2. Offer flexible work arrangements: Consider offering remote work or flexible schedules during menstrual periods to accommodate employees’ needs. The COVID-19 pandemic has increased the popularity and possibility of remote working which has the potential to improve working conditions for women and people with cycles who may not be as productive according to the nine-to-five standard work week. It’s worth noting here that some researchers argue that offering menstruation leave allowances alone—without more comprehensive efforts to combat objectification, sexism, and other forms of gender discrimination in the workplace—can have detrimental effects on women and people with cycles.
  3. Educate employees: Provide education and resources on menstrual health and the importance of menstrual wellbeing to employees of all genders. This can include training for managers on how to support employees with menstrual symptoms and offering workshops or webinars on menstrual health. Creating a supportive culture that encourages open communication about menstrual health can help ensure that employees feel comfortable discussing menstrual symptoms and needs with their managers and colleagues.
  4. Offer employee benefit programs related to menstrual health: Such as the Essence App, which empowers women and people with cycles to optimise their productivity according to the menstrual cycle. Essence track periods and helps plan activities according to the menstrual cycle. Studies show that the implementation of menstrual health apps in the workplace has the potential to help employees distribute workloads around expected productivity loss, which will help improve overall productivity levels and reduce work days lost to menstruation-related absenteeism.
  5. Ensure workplace polices are inclusive: Employers can ensure that their workplace policies and practices are inclusive and supportive of all employees, regardless of gender. Employers can consult menstrual health experts to enact progressive and modern menstrual health policies for the company. By promoting inclusivity and gender equality, employers create a positive work culture that values all employees and supports their overall wellbeing.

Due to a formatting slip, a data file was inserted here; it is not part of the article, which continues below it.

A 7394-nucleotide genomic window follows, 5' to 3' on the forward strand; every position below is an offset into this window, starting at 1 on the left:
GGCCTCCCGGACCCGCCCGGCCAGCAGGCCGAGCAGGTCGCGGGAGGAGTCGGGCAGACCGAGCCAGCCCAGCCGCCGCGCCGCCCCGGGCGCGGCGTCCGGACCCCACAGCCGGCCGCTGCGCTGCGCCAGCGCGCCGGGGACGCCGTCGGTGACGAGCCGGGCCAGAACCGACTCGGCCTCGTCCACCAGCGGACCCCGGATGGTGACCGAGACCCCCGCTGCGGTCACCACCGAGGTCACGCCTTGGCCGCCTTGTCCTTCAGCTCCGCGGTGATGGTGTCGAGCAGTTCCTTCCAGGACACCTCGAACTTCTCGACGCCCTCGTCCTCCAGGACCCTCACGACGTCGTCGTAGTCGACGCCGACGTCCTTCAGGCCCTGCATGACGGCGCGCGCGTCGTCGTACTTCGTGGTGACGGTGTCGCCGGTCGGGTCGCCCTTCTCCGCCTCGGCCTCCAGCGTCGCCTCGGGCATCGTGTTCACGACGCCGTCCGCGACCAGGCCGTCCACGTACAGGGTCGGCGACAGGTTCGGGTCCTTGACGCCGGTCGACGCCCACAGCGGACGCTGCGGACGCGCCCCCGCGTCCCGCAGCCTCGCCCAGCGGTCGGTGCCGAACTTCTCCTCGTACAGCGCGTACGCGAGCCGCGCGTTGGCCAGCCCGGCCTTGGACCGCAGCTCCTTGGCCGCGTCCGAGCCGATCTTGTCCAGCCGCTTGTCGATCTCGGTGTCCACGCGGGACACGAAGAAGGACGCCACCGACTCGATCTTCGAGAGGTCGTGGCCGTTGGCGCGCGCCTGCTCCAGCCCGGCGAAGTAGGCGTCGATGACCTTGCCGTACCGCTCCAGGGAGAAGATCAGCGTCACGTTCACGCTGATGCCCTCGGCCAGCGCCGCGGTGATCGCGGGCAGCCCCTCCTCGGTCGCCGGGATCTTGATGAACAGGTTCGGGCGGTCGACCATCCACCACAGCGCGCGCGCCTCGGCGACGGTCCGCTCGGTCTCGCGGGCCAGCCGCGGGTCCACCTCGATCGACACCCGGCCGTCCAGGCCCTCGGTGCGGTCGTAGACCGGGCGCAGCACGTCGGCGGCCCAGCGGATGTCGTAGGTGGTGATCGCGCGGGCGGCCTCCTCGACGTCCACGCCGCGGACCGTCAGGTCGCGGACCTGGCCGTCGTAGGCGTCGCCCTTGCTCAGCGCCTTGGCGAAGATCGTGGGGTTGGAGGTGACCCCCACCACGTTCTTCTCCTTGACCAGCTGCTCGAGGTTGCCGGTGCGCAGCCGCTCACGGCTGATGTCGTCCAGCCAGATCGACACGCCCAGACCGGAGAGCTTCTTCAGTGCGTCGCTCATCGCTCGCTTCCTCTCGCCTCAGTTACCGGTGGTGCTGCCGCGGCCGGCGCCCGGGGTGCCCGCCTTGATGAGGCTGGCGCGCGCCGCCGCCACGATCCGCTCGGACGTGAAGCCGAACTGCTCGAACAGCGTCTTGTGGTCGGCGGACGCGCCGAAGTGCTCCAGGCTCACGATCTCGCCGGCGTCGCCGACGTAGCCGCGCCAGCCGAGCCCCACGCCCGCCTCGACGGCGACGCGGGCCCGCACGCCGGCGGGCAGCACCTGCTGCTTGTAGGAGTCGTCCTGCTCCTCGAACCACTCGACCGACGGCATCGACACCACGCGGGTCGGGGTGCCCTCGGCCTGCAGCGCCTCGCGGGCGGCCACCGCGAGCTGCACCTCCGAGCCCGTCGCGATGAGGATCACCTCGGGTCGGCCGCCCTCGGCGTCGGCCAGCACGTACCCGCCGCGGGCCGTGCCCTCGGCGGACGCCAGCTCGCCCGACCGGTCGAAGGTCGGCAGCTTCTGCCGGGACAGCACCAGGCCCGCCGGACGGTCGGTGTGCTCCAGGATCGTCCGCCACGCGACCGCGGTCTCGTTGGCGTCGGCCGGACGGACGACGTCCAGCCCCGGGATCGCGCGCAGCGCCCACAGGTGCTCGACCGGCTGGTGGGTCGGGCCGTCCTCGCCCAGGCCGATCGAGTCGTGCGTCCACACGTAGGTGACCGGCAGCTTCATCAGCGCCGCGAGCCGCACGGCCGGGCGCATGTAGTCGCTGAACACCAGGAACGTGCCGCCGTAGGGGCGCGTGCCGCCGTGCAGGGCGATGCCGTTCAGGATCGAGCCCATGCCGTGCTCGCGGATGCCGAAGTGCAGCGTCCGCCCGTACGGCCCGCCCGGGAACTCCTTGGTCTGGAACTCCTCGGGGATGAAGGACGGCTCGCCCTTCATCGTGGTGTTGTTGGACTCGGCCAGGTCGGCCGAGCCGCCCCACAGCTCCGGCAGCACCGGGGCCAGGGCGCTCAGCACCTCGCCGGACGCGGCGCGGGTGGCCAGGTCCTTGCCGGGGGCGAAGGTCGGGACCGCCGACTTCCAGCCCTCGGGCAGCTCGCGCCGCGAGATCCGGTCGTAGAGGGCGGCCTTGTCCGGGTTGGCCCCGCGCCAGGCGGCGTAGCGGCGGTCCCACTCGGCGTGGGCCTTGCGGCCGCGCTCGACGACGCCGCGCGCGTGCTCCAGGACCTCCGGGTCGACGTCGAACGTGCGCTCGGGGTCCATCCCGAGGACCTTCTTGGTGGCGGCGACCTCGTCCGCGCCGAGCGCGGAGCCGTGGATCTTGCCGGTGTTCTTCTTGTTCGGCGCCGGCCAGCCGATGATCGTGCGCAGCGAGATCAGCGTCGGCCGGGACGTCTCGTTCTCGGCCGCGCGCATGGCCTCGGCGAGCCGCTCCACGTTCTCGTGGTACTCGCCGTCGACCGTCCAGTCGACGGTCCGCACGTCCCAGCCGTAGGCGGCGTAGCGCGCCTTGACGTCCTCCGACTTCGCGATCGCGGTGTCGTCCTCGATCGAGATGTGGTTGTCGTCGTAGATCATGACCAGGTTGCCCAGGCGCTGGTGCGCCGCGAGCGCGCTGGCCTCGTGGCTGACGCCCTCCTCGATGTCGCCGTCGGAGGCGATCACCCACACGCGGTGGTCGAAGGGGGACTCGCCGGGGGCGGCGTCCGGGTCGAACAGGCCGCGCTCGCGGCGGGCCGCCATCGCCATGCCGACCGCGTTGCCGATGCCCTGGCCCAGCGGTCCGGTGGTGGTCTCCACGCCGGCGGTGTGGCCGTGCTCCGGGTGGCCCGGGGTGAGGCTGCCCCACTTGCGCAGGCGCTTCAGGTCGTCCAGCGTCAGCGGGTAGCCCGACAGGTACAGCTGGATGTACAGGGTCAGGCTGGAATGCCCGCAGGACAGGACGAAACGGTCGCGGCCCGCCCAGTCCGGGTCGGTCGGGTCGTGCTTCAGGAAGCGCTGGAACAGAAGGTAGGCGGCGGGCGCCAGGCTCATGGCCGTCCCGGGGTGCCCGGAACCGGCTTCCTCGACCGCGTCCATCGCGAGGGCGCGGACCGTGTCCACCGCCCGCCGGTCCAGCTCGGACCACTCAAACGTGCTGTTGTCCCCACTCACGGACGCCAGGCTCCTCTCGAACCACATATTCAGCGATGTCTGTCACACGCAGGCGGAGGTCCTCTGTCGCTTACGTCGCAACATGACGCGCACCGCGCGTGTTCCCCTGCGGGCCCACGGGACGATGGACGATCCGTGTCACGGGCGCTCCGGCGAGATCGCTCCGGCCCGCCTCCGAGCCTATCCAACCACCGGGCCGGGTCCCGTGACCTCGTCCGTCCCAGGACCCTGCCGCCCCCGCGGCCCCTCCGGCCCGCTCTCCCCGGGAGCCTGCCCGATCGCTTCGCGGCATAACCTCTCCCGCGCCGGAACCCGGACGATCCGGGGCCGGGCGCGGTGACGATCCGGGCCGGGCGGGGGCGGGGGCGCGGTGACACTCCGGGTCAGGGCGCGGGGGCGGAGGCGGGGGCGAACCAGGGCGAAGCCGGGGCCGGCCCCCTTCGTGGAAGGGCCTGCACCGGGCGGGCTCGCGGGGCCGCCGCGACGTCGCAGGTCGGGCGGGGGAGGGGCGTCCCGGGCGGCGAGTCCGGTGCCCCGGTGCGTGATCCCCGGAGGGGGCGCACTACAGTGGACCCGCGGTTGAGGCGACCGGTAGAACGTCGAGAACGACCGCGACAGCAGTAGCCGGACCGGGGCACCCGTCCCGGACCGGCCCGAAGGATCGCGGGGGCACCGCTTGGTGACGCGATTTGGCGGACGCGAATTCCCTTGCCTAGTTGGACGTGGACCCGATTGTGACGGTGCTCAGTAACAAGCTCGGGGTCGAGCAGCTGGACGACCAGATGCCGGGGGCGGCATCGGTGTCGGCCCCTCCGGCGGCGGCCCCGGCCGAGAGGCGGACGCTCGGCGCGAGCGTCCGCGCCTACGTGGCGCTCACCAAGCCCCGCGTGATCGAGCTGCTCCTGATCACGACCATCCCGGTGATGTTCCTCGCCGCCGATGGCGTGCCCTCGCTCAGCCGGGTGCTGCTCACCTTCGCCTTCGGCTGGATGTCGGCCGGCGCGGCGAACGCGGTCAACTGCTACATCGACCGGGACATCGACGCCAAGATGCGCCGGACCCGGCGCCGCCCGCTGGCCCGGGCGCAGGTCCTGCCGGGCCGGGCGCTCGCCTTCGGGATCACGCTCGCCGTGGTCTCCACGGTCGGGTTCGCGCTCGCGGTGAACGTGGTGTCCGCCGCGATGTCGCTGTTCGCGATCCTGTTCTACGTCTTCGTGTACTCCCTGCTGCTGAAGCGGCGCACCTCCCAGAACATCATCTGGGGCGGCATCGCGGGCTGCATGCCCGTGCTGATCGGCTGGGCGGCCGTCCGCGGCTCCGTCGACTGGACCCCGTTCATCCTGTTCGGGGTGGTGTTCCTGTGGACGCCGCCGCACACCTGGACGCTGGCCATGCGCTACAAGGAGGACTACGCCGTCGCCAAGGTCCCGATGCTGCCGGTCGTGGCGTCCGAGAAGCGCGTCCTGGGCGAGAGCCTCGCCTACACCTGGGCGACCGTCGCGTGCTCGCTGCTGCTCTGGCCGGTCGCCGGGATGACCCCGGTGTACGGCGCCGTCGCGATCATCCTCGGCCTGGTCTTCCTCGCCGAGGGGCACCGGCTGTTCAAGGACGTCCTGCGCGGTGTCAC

Menstrual Health Awareness and the Future of Work

In light of the unprecedented changes brought on by the COVID-19 pandemic, workplaces around the world are undergoing a transformation, with a shift towards flexible work arrangements and increased attention to employee wellbeing. In this rapidly evolving landscape, now is the perfect time to introduce menstrual health practices into your work environments to continue enhancing productivity and employee wellbeing.

If companies can understand the unique challenges that menstruating employees face and provide tailored support and accommodations, they can unlock untapped potential, leading to greater innovation, collaboration, and success. Implementing these measures not only benefit the wellbeing of menstruating employees but also work in harmony to promote a positive work environment and contribute to broader societal changes in attitudes towards menstrual health.

By breaking down stigmas and taboos surrounding menstruation, companies can help create a more equal and just world where everyone is empowered to live and work to their fullest potential, not just those on a 24-hour hormonal cycle.

Hannah Wilson
Hannah Wilson
Head of Communications at Essence | Website

As the Head of Communications at Essence Labs, Hannah has a breadth of experience as a lawyer and researcher. Her work has taken her around the world to places such as: China to study dinosaur eggs in Zhejiang Province, the Netherlands to assist with genocide prosecution at the UN-ICTY, Germany to study data privacy regulations as a German Chancellor Fellow, and Serbia, where she completed a Fulbright grant. She is currently based in Germany, where she is focusing on gender equality and using law and policy to make the world safer.